Section 188(1) of the Labour Relations Act (No. 66 of 1995) stipulates that a dismissal would be unfair when an employer fails to prove that a fair procedure was followed, or when there is no fair reason for the dismissal. In Schedule 8: item 4 of the Labour Relations Act (no. 66 of 1995), it is also determined that an employee must receive an opportunity to present his or her case and to defend his or her case during disciplinary procedures. If an employee does not receive such an opportunity, the procedure for the dismissal will be unfair.
The common law principle audi alteram partem is applicable here. If one translates this phrase directly from Latin, it means “let the other side be heard”. According to section 192 of the Labour Relations Act (No. 66 of 1995), the burden of proof is on the employee to prove that he or she was dismissed, and the employer must prove that the dismissal was fair. It will thus be the responsibility of the employer to apply the audi alteram partem principle before the dismissal takes place.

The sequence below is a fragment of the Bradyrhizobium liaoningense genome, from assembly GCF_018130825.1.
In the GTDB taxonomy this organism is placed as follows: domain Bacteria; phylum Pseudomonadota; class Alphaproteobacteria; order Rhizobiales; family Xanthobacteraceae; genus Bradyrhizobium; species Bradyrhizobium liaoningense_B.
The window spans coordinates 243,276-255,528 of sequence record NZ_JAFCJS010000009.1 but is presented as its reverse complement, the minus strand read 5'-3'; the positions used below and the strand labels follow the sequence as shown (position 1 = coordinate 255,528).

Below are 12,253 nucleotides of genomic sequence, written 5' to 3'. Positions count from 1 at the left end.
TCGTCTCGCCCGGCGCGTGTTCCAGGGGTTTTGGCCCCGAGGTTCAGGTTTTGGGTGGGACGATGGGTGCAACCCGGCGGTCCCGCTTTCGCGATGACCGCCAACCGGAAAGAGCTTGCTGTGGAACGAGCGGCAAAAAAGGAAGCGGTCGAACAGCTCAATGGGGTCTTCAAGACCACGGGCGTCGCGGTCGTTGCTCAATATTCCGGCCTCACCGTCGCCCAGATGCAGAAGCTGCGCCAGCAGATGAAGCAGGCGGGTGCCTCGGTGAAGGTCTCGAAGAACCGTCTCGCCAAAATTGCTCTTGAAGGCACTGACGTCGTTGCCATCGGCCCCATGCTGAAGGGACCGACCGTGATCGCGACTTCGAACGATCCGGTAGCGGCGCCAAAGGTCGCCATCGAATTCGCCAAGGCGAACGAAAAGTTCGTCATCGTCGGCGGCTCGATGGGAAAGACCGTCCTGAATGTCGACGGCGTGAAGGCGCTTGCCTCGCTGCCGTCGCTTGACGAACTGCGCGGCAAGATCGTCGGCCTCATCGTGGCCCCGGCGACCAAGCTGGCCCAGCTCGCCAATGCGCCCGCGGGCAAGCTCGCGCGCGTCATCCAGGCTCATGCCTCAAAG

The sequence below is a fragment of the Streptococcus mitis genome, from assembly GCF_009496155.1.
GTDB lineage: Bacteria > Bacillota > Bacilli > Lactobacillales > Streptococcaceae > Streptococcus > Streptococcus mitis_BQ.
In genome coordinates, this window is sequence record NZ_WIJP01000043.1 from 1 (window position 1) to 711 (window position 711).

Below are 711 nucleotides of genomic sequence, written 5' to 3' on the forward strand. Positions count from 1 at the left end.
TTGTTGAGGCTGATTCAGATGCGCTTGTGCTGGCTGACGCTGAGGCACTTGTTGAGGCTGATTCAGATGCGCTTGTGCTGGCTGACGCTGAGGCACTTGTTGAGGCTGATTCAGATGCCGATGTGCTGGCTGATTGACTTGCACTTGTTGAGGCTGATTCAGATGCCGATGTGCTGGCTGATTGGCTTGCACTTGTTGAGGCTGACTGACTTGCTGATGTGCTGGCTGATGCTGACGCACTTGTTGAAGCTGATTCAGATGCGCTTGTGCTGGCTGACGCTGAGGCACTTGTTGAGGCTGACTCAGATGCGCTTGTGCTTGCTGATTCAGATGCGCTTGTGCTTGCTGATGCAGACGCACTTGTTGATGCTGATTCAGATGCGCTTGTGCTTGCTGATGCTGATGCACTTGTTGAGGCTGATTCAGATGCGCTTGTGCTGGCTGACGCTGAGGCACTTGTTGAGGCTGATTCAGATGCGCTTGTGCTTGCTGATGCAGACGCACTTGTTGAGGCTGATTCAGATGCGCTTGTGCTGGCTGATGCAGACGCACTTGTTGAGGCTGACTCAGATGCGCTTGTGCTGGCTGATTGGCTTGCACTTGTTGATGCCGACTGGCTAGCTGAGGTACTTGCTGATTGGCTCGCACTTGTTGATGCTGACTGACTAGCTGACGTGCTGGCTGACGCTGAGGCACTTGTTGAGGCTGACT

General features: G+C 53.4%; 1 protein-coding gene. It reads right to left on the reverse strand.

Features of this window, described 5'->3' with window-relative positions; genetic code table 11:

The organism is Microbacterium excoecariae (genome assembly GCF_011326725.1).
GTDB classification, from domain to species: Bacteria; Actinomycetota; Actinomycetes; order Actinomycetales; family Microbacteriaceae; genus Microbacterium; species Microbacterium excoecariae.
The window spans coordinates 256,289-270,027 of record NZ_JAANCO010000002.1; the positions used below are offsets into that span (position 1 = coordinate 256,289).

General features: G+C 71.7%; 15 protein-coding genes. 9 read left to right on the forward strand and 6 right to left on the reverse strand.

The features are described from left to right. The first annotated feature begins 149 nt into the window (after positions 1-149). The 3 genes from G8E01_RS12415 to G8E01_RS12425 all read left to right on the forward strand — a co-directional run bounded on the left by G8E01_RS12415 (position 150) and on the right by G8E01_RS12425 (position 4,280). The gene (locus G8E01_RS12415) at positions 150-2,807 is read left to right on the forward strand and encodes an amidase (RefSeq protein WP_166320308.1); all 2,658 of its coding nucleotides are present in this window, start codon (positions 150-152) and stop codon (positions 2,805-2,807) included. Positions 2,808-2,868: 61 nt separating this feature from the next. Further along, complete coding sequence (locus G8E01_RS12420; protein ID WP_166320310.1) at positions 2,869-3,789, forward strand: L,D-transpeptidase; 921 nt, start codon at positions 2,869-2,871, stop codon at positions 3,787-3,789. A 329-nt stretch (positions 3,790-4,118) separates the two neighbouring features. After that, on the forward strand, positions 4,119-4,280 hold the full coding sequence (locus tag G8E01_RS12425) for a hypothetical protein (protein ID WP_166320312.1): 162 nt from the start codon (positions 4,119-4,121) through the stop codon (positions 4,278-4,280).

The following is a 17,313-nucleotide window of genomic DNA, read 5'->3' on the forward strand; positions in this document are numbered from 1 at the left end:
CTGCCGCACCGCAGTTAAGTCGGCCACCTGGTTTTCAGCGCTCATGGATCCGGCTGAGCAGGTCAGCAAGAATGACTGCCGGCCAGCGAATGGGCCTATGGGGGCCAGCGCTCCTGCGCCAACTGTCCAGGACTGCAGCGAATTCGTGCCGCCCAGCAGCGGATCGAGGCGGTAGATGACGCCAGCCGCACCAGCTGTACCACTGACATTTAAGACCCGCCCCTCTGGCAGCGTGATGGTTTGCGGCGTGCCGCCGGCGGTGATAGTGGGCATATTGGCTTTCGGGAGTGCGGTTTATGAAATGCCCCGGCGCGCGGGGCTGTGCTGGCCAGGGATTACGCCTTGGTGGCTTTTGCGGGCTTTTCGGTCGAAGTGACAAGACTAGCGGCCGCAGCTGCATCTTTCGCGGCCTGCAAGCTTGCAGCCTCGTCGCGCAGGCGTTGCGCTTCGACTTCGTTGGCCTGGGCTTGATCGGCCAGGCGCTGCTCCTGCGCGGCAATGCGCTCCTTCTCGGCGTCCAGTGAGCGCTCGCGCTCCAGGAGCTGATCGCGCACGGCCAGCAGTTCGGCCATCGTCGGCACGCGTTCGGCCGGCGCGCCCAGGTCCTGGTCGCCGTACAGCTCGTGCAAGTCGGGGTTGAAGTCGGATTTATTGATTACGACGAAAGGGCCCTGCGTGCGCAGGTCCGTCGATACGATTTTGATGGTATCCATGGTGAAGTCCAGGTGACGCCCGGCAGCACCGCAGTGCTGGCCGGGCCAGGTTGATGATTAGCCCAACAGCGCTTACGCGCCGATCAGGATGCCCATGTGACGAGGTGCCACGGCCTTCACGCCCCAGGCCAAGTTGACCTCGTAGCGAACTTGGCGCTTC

In a more recent case of Ekurhuleni Metropolitan Municipality v South African Municipal Workers Union and Others (JA56/2015, JR1676/2012)  ZALAC 80;  3 BLLR 246 (LAC), employees disrupted their disciplinary hearing violently by assaulting the presiding officer. They even attacked the spectators who wanted to record and stop the commotion where after they were immediately dismissed. The employer and employees previously entered into a collective agreement which determined that a hearing must be held before any dismissal is implemented, but the hearing obviously did not take place. The employer simply declared that they were not up to it to organise a hearing under the circumstances. The Labour Appeal Court found that the dismissal was substantially fair, but it was procedurally unfair. The reason for the procedural unfairness was firstly because the employer was in breach of the collective agreement between the two parties, and secondly, the audi alteram partem principle was not applied. Employees had the right to an opportunity to state their case and to defend the complaints against them, but they were not afforded an opportunity to do so. Due to the scandalous behaviour of the employees during the hearing, the Labour Appeal Court ruled that the employees did not qualify for any compensation.
The opportunity to state or defend a case is thus a requirement for any dismissal to be procedurally fair. If this opportunity is not granted, the dismissal will be procedurally unfair according to section 188(1) of the Labour Relations Act (No. 66 of 1995).
When suspicion arises that a dismissal has been procedurally unfair, the case may be referred to the Commission for Conciliation, Mediation and Arbitration (CCMA) or a relevant bargaining council.
Author: Dana Grové